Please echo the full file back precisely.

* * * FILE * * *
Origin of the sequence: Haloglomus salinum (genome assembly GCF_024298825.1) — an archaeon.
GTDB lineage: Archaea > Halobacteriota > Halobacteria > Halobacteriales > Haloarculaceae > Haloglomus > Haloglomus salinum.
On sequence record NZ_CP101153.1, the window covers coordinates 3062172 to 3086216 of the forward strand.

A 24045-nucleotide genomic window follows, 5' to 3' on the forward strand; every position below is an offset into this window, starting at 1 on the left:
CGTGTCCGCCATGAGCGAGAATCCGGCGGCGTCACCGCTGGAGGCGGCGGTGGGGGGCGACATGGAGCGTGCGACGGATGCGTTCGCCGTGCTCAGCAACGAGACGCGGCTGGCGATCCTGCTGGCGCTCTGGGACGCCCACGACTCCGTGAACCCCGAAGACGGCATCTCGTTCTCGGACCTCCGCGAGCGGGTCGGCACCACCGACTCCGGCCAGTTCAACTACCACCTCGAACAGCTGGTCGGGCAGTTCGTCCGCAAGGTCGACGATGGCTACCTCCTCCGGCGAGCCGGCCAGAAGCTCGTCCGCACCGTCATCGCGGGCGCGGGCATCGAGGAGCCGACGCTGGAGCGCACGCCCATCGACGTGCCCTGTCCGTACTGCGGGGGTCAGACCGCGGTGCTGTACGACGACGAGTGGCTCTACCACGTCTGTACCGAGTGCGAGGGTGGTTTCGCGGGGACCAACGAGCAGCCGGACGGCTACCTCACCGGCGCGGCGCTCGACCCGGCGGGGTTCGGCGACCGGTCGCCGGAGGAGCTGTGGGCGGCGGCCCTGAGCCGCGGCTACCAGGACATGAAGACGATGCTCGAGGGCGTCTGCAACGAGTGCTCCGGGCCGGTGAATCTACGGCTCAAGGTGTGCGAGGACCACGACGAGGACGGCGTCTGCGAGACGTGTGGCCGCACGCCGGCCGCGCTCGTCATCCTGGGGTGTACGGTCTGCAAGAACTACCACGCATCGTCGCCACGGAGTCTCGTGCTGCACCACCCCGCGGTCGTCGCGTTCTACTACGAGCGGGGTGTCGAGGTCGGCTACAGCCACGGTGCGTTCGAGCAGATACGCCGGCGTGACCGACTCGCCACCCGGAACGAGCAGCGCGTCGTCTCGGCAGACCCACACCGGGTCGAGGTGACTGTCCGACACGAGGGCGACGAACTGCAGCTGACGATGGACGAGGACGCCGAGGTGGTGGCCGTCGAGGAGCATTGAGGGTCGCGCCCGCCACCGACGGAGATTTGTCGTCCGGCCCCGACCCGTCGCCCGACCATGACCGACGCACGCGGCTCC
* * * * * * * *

Origin of the sequence: Haloglomus salinum (genome assembly GCF_024298825.1) — an archaeon.
GTDB lineage: Archaea > Halobacteriota > Halobacteria > Halobacteriales > Haloarculaceae > Haloglomus > Haloglomus salinum.
On sequence record NZ_CP101153.1, the window covers coordinates 3062172 to 3086216 of the forward strand.

A 24045-nucleotide genomic window follows, 5' to 3' on the forward strand; every position below is an offset into this window, starting at 1 on the left:
CGTGTCCGCCATGAGCGAGAATCCGGCGGCGTCACCGCTGGAGGCGGCGGTGGGGGGCGACATGGAGCGTGCGACGGATGCGTTCGCCGTGCTCAGCAACGAGACGCGGCTGGCGATCCTGCTGGCGCTCTGGGACGCCCACGACTCCGTGAACCCCGAAGACGGCATCTCGTTCTCGGACCTCCGCGAGCGGGTCGGCACCACCGACTCCGGCCAGTTCAACTACCACCTCGAACAGCTGGTCGGGCAGTTCGTCCGCAAGGTCGACGATGGCTACCTCCTCCGGCGAGCCGGCCAGAAGCTCGTCCGCACCGTCATCGCGGGCGCGGGCATCGAGGAGCCGACGCTGGAGCGCACGCCCATCGACGTGCCCTGTCCGTACTGCGGGGGTCAGACCGCGGTGCTGTACGACGACGAGTGGCTCTACCACGTCTGTACCGAGTGCGAGGGTGGTTTCGCGGGGACCAACGAGCAGCCGGACGGCTACCTCACCGGCGCGGCGCTCGACCCGGCGGGGTTCGGCGACCGGTCGCCGGAGGAGCTGTGGGCGGCGGCCCTGAGCCGCGGCTACCAGGACATGAAGACGATGCTCGAGGGCGTCTGCAACGAGTGCTCCGGGCCGGTGAATCTACGGCTCAAGGTGTGCGAGGACCACGACGAGGACGGCGTCTGCGAGACGTGTGGCCGCACGCCGGCCGCGCTCGTCATCCTGGGGTGTACGGTCTGCAAGAACTACCACGCATCGTCGCCACGGAGTCTCGTGCTGCACCACCCCGCGGTCGTCGCGTTCTACTACGAGCGGGGTGTCGAGGTCGGCTACAGCCACGGTGCGTTCGAGCAGATACGCCGGCGTGACCGACTCGCCACCCGGAACGAGCAGCGCGTCGTCTCGGCAGACCCACACCGGGTCGAGGTGACTGTCCGACACGAGGGCGACGAACTGCAGCTGACGATGGACGAGGACGCCGAGGTGGTGGCCGTCGAGGAGCATTGAGGGTCGCGCCCGCCACCGACGGAGATTTGTCGTCCGGCCCCGACCCGTCGCCCGACCATGACCGACGCACGCGGCTCC